China IPOs & Lending: Capital Makes the World Go Round

The great capital drought is easing – in China at least. Today two major IPOs were announced (Kinetic Mines and People’s Insurance). (IPO stands for Initial Public Offering, meaning the first time a company offers shares to the public.) On the same day China Construction Bank said it will increase lending to small and medium enterprises. Finally the Bank of China reduced the amount of reserves bank must hold, freeing up additional capital for lending.

The taps are open again.

It seems lending by banks is counter-cyclical. When the economy was strong and businesses were growing, it was easy to get bank loans. Yet at the same time money was lent to projects that didn’t warrant the investment. This is the main issue facing Greece today. Low rate loans backed by a strong Euro made impossible financing projects possible. Eventually the impossibility of the project becomes apparent.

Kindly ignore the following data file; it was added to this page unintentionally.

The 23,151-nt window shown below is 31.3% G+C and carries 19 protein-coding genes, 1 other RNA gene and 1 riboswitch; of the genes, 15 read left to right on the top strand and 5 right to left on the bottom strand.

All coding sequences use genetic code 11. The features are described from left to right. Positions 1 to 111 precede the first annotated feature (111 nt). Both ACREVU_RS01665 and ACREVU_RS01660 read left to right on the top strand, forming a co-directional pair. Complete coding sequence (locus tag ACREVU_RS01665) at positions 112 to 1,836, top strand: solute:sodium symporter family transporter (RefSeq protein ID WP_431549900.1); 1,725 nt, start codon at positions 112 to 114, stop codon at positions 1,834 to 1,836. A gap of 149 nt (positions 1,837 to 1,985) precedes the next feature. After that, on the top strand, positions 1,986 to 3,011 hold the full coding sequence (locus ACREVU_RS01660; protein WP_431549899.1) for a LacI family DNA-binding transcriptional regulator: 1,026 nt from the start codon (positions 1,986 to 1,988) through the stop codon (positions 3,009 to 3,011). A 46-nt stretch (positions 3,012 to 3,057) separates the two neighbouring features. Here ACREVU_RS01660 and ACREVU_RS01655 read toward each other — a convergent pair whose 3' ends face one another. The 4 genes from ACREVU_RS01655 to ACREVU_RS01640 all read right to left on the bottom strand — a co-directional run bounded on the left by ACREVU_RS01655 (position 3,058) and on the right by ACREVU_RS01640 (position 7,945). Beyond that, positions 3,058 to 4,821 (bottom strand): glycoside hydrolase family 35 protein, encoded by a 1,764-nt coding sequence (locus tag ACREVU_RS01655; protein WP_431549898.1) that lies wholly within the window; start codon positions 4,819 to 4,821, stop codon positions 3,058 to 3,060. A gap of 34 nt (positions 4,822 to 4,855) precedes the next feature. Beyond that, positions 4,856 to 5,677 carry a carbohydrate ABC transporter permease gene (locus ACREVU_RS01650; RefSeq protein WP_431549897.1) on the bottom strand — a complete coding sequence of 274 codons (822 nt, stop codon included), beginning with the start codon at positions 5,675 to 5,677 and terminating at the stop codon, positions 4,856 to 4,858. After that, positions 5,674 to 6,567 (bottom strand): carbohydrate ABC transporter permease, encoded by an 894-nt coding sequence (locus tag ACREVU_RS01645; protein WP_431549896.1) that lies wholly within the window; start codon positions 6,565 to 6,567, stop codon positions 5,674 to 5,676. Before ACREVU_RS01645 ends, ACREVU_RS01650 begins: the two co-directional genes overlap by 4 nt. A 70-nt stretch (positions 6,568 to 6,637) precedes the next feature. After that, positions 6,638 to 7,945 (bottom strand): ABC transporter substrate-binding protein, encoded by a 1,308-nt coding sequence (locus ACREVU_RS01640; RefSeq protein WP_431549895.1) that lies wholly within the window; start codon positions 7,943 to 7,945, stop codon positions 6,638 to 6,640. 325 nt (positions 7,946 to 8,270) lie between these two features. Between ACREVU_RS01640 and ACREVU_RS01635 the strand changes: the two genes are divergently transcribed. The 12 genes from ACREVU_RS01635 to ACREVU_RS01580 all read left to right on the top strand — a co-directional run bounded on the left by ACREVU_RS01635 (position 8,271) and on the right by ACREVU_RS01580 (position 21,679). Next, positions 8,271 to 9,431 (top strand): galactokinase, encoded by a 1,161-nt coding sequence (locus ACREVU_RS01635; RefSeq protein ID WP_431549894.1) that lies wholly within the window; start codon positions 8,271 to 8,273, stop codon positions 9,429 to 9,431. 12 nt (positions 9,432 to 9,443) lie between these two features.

Then when business slows – so does access to capital. Banks refuse loans and shareholders won’t invest in shares. So IPOs dry up. And companies cannot access funds. That makes expansion difficult. It can also lead to cash flow crises and the closure of otherwise healthy businesses.

The free and fair flow of capital is what keeps any economy ticking. The announcement of high dollar IPOs and the opening of bank lending means businesses can expand, hire more people, make more products, buy more machinery – and keep the overall economy growing.

In a time of great uncertainty regarding the general economic climate, these are encouraging early signs.

 

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